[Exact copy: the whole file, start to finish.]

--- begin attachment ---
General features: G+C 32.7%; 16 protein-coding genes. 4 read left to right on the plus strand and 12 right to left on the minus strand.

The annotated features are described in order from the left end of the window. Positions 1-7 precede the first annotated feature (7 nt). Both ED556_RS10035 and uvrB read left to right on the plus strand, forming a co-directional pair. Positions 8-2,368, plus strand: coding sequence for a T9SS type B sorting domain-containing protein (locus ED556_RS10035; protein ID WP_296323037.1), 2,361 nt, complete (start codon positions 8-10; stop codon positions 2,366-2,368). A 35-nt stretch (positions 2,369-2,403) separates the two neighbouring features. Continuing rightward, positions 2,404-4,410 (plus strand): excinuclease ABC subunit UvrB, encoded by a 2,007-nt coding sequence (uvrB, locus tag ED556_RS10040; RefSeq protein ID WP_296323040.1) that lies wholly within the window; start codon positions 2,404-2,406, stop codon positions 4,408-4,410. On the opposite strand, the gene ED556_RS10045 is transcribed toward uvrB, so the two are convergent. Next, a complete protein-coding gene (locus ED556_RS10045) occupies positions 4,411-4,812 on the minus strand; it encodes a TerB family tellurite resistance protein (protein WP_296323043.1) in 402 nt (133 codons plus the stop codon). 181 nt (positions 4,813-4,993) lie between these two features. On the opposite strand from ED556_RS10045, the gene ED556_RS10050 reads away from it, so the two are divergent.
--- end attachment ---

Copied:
General features: G+C 32.7%; 16 protein-coding genes. 4 read left to right on the plus strand and 12 right to left on the minus strand.

The annotated features are described in order from the left end of the window. Positions 1-7 precede the first annotated feature (7 nt). Both ED556_RS10035 and uvrB read left to right on the plus strand, forming a co-directional pair. Positions 8-2,368, plus strand: coding sequence for a T9SS type B sorting domain-containing protein (locus ED556_RS10035; protein ID WP_296323037.1), 2,361 nt, complete (start codon positions 8-10; stop codon positions 2,366-2,368). A 35-nt stretch (positions 2,369-2,403) separates the two neighbouring features. Continuing rightward, positions 2,404-4,410 (plus strand): excinuclease ABC subunit UvrB, encoded by a 2,007-nt coding sequence (uvrB, locus tag ED556_RS10040; RefSeq protein ID WP_296323040.1) that lies wholly within the window; start codon positions 2,404-2,406, stop codon positions 4,408-4,410. On the opposite strand, the gene ED556_RS10045 is transcribed toward uvrB, so the two are convergent. Next, a complete protein-coding gene (locus ED556_RS10045) occupies positions 4,411-4,812 on the minus strand; it encodes a TerB family tellurite resistance protein (protein WP_296323043.1) in 402 nt (133 codons plus the stop codon). 181 nt (positions 4,813-4,993) lie between these two features. On the opposite strand from ED556_RS10045, the gene ED556_RS10050 reads away from it, so the two are divergent.